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Can rabbits eat corn? No, they can’t. Corn, corn kernels, or popcorn should not be fed to rabbits in any form. They pose health hazards and are harmful. Who would have thought it could be such a contentious subject? The controversy over whether or not to feed rabbits grain is a raging one these days. Do you wonder whether bunnies can eat corn? No, they can’t, and there’s a good scientific explanation for it.
The majority of rabbits will happily consume corn; however certain portions of the corn may be harmful to your pet. On the other hand, some sections of maize are safe to eat. In this post, we’ll explore the scientific basis for why rabbits should avoid eating corn.
We’ll also discuss which portions of the plant are suitable for rabbits to consume, as well as the hazards of corn for your pet. Here’s why rabbits shouldn’t eat any maize, whether it’s fresh, dry, or cooked.
Carbohydrates are Abundant – Can Rabbits Eat Corn?
Take corn, for instance. It contains a modest amount of protein and most of the necessary amino acids, although these amounts are negligible. Other nutrients include thiamine, riboflavin, pantothenic acid, vitamin B6, folate, and vitamin C. They’re all in excellent shape. Rabbits rely on them for survival.
It does, however, contain 18.7 grams of carbs per 100 grams, or 18.7%. When the hindgut fermentation chamber (cecum) is overloaded with carbohydrates, it may lead to enteritis, stomach disturbances, diarrhea, and other problems.
It also inhibits the production of motilin, which increases gastrointestinal motility when carbohydrates are consumed in excess. In the absence of motilin, gastrointestinal stasis is likely.
Finally, if your rabbit doesn’t suffer from gastrointestinal obstructions, it will get fat due to the high-calorie content of maize, which explains why rabbits shouldn’t eat corn.
Can Affect the Microbiome of the Small Intestine
Soft and firm pellets are the most common excrement that bunnies produce. Cecotropes are created in a section of the intestine known as the cecum, which is why they’re called that.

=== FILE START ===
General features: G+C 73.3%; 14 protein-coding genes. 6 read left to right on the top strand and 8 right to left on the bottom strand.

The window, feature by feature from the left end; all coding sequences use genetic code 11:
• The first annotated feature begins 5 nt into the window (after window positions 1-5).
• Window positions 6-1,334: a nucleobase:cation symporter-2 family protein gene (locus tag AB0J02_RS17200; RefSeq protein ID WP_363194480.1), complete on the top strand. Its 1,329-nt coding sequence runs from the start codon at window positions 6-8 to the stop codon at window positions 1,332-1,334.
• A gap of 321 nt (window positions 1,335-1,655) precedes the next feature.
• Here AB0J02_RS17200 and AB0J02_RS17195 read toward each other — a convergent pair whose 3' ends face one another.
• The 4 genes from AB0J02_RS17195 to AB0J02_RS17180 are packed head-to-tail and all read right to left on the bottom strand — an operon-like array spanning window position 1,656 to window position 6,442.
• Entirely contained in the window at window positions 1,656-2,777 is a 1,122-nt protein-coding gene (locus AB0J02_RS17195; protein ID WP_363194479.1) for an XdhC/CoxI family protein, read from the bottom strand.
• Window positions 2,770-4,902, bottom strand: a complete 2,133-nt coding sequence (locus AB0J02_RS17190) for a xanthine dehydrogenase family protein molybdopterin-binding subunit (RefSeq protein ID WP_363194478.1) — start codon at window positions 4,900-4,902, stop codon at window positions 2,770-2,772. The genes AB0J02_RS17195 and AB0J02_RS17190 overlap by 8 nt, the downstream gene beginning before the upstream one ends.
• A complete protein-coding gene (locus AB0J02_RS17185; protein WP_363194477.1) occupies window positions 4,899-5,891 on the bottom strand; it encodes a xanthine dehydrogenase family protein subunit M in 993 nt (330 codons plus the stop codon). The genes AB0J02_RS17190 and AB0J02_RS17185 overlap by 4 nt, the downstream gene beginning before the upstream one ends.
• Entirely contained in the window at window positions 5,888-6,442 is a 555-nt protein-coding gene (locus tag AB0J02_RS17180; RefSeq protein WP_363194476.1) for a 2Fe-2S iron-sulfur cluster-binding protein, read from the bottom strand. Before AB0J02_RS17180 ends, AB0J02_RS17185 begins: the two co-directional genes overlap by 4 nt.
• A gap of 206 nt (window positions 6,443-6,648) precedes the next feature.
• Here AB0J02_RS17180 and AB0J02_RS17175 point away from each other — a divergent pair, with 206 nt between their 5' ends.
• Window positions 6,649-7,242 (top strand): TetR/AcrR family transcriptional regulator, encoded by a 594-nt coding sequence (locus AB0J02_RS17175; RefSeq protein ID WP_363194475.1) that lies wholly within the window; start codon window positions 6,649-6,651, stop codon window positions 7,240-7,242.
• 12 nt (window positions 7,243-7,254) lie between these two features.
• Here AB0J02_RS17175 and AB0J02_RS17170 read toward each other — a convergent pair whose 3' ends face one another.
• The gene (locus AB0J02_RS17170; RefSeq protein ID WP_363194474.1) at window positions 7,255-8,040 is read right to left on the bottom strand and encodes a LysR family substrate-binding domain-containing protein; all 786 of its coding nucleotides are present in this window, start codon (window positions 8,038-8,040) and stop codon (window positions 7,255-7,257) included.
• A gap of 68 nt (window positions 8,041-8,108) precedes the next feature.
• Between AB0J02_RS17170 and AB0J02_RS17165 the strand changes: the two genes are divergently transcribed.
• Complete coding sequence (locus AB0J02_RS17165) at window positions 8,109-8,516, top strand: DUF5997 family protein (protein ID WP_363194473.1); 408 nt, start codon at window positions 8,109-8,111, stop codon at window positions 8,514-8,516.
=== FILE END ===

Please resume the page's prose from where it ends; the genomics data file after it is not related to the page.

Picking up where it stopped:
Many bacteria and yeast get in this gastrointestinal system, which aids digestion. This bacterium also serves to keep the intestines free of potentially dangerous microorganisms.
Sugar and carbohydrate concentration in sweet corn may cause these bacteria to become unbalanced. Because yeast feeds on sugar, yeast colonies can develop uncontrollably if sugar levels are elevated. In addition, starch cannot be digested at all. Solid starch may ferment in the intestines, leading to harmful microorganisms. In other words, this is how you get cecal dysbiosis.
Impaction Can Occur As A Result – Can Rabbits Eat Corn?
Disruption of the rabbit’s digestive system is known as impaction. Impaction and gastrointestinal stasis may be caused by the same factors, making them closely linked to health issues.
Sweet corn kernels, as previously stated, contain complex polysaccharides that the rabbits are unable to digest. Cecal dysbiosis can be caused by starchy corns forming a blockage in the intestines. They are unable to urinate generally as a result of this. Gas, bloating, vomiting, and diarrhea can all be symptoms of impaction. Rabbits are particularly vulnerable to all of these dangers.
What Is It About Feeding A Healthy Rabbit The Appropriate Diet That Is So Important?
The most common cause of intestinal issues in rabbits is a lousy diet. You may significantly lower your child’s risk of life-threatening disorders like gastrointestinal stasis by avoiding starchy foods and indigestible elements like maize hulls in their diet.
The bulk of your rabbit’s diet should consist of cellulose-rich foods like hay and greens.
Rabbits should never be fed junk food.
Avoid corn flakes, corn chips, cornbread, cooked corn, corn on the cob, or corn pops at any cost. Avoid legumes, beans (of any sort), peas, maize, oats, wheat, rolled oats and morning cereals, bread, almonds, pasta, potatoes, or seeds that are starchy or rich in sugar content. Don’t eat anything high in refined sugars like crackers, chips, chocolate, or cookies.